8. It looks like Edesia will be staying in Rhode Island. The four-year-old nonprofit founded by Navyn Salem has quickly outgrown its 15,000-square-foot factory in Providence, where about 50 workers produce ready-to-eat food for malnourished children in developing countries. Salem confirmed on this week’s Executive Suite that the social enterprise is preparing to expand to a roughly 100,000-square-foot factory, though actual production will be scaled up gradually. She’s not revealing the new location yet, but she did confirm Edesia isn’t going to leave the state – good news considering everyone from Bill Clinton on down is praising her work.
9. A bonus Saturday Morning Post dispatch from our own Dan McGowan: “Money isn’t everything in politics, but it sure can buy you a lot of consultants. That’s the message Michael Solomon and Brett Smiley are sending as they continue staff up ahead of what’s likely to be a bruising Democratic primary for mayor of Providence. Solomon made a splash this week when he hired The Hamilton Group (a firm that will include city political expert Matt Jerzyk as of January) as his strategic and fundraising consultants. In addition, Solomon has signed up veteran pollster John Della Volpe and AKPD Inc., the firm responsible for the highly regarded ‘Dante’ TV ad that many say changed New York City’s mayoral race this year. Solomon also has brought in Josh Padwa (the son of City Solicitor Jeff Padwa) and Alex Ferguson to handle day-to-day operations. Smiley, who will formally declare his candidacy Tuesday, has brought in well-known communications specialist Rob Horowitz, media experts RSH Campaigns (which handled Gina Raimondo’s 2010 campaign for treasurer) and Connecticut-based Mission Control for direct mail. Smiley has also hired D.C.-based pollster Jill Normington and Checkmate Consulting to assist with the campaign. Jorge Elorza, the only candidate who has formally declared for mayor, has hired Emily LaPlante, who ran Congressman David Cicilline’s Providence operation during his re-election campaign in 2012. East Side businessman Lorne Adrain has yet to make any direct hires, but is being advised by Garry Bliss, the former director of community development and deputy director of planning and development for the city of Providence.”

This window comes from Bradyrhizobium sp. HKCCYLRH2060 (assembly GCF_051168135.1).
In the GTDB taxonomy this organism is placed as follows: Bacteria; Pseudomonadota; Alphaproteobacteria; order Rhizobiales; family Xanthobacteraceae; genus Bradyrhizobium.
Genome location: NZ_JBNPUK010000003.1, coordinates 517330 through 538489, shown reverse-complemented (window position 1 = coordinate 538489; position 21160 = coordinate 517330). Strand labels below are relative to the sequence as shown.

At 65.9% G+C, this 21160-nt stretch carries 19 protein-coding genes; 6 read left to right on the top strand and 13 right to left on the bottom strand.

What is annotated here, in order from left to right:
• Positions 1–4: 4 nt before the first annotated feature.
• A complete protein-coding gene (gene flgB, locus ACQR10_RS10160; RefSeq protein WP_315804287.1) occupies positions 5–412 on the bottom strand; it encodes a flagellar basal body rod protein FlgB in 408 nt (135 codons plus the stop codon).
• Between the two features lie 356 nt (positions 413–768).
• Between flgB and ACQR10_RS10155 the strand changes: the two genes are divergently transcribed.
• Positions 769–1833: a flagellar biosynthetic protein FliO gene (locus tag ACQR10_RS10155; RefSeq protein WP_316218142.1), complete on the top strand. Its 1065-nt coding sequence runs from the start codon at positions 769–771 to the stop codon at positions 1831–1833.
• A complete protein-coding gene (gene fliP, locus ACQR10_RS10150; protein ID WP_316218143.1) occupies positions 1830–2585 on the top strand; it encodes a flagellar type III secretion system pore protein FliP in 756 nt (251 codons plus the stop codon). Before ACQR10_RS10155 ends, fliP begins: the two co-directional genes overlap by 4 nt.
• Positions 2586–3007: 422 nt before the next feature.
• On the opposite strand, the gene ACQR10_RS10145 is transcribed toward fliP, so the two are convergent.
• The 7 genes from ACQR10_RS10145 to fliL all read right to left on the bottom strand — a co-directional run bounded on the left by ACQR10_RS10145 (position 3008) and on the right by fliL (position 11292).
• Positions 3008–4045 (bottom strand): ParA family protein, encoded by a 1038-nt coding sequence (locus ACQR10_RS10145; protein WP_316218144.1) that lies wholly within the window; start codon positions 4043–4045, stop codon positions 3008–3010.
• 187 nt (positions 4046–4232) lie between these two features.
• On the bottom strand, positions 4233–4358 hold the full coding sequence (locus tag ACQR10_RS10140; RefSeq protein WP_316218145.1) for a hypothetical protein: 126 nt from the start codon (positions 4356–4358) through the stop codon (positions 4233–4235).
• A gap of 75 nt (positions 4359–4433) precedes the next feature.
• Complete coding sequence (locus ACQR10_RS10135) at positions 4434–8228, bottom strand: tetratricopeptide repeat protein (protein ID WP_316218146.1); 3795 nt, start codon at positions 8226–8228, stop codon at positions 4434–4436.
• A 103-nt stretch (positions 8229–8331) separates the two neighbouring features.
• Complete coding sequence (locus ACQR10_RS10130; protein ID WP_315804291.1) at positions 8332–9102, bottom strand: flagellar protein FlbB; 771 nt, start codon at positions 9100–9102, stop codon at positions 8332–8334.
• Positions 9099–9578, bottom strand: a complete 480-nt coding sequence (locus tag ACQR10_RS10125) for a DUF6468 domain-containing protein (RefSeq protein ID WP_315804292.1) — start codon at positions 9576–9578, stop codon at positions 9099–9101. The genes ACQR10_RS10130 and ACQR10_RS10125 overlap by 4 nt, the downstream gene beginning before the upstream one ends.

10. I’ll be on 89.7 FM WGBH’s newly expanded Under the Radar this Sunday at 6 p.m. Tune in!
11. If you missed them the first time around, now’s your chance to check out some of the items Dan McGowan, Tim White and I published this week: Angel Taveras wants the state police to help fight crime in Providence through Sept. 6 … he also wants universal pre-K across Rhode Island … Ralph Mollis hired a 52-year-old to fight fires in North Providence, and now Charlie Lombardi is unhappy about his pricey pension … the judge’s next pension lawsuit update will be on Dec. 9 … one in three urban students isn’t graduating on time … HealthSource RI’s sign-up deadline is now Dec. 23 … Matt Jerzyk will join The Hamilton Group … West Warwick provided its pension investment data … Perry Como and Lena Horne sing of New England … and remembering how Thanksgiving caused a fight between Thomas Jefferson and the General Assembly.
12. Set your DVRs: This week on Newsmakers – Cumberland Mayor Dan McKee, a candidate for lieutenant governor, plus Rhode Island Community Food Bank CEO Andrew Schiff. Watch Sunday at 10 a.m. on Fox Providence. This week on Executive Suite – Navyn Salem, founder of Edesia. Watch Saturday at 10:30 p.m. or Sunday at 6 p.m. on myRITV (or Sunday at 6 a.m. on Fox). See you back here next Saturday morning.